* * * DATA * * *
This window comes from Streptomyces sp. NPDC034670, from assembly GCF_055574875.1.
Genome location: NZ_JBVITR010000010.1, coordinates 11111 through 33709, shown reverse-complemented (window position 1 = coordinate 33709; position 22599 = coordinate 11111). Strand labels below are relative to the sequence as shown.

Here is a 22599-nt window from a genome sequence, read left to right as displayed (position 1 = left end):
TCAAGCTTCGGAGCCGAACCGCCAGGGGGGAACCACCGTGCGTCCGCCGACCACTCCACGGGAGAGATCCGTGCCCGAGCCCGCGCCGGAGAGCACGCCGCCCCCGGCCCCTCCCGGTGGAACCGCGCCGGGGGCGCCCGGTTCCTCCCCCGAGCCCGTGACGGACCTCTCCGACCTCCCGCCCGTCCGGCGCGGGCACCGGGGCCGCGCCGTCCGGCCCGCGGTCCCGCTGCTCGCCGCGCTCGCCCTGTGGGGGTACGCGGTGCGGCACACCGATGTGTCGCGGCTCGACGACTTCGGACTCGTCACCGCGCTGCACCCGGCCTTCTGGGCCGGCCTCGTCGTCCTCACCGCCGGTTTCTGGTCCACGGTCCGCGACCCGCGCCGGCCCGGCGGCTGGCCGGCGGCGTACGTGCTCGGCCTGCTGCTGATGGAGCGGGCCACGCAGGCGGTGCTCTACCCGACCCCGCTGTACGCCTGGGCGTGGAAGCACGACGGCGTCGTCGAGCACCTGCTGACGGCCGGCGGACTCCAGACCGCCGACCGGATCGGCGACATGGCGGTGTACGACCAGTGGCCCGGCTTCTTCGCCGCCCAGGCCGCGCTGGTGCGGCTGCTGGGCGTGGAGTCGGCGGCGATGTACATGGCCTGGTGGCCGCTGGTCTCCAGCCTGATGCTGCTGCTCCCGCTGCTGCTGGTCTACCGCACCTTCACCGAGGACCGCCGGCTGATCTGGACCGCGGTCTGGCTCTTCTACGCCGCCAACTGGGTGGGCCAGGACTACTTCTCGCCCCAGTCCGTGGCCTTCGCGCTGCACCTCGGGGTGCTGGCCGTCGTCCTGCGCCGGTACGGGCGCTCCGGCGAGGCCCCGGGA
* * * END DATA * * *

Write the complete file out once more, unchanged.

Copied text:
This window comes from Streptomyces sp. NPDC034670, from assembly GCF_055574875.1.
Genome location: NZ_JBVITR010000010.1, coordinates 11111 through 33709, shown reverse-complemented (window position 1 = coordinate 33709; position 22599 = coordinate 11111). Strand labels below are relative to the sequence as shown.

Here is a 22599-nt window from a genome sequence, read left to right as displayed (position 1 = left end):
TCAAGCTTCGGAGCCGAACCGCCAGGGGGGAACCACCGTGCGTCCGCCGACCACTCCACGGGAGAGATCCGTGCCCGAGCCCGCGCCGGAGAGCACGCCGCCCCCGGCCCCTCCCGGTGGAACCGCGCCGGGGGCGCCCGGTTCCTCCCCCGAGCCCGTGACGGACCTCTCCGACCTCCCGCCCGTCCGGCGCGGGCACCGGGGCCGCGCCGTCCGGCCCGCGGTCCCGCTGCTCGCCGCGCTCGCCCTGTGGGGGTACGCGGTGCGGCACACCGATGTGTCGCGGCTCGACGACTTCGGACTCGTCACCGCGCTGCACCCGGCCTTCTGGGCCGGCCTCGTCGTCCTCACCGCCGGTTTCTGGTCCACGGTCCGCGACCCGCGCCGGCCCGGCGGCTGGCCGGCGGCGTACGTGCTCGGCCTGCTGCTGATGGAGCGGGCCACGCAGGCGGTGCTCTACCCGACCCCGCTGTACGCCTGGGCGTGGAAGCACGACGGCGTCGTCGAGCACCTGCTGACGGCCGGCGGACTCCAGACCGCCGACCGGATCGGCGACATGGCGGTGTACGACCAGTGGCCCGGCTTCTTCGCCGCCCAGGCCGCGCTGGTGCGGCTGCTGGGCGTGGAGTCGGCGGCGATGTACATGGCCTGGTGGCCGCTGGTCTCCAGCCTGATGCTGCTGCTCCCGCTGCTGCTGGTCTACCGCACCTTCACCGAGGACCGCCGGCTGATCTGGACCGCGGTCTGGCTCTTCTACGCCGCCAACTGGGTGGGCCAGGACTACTTCTCGCCCCAGTCCGTGGCCTTCGCGCTGCACCTCGGGGTGCTGGCCGTCGTCCTGCGCCGGTACGGGCGCTCCGGCGAGGCCCCGGGA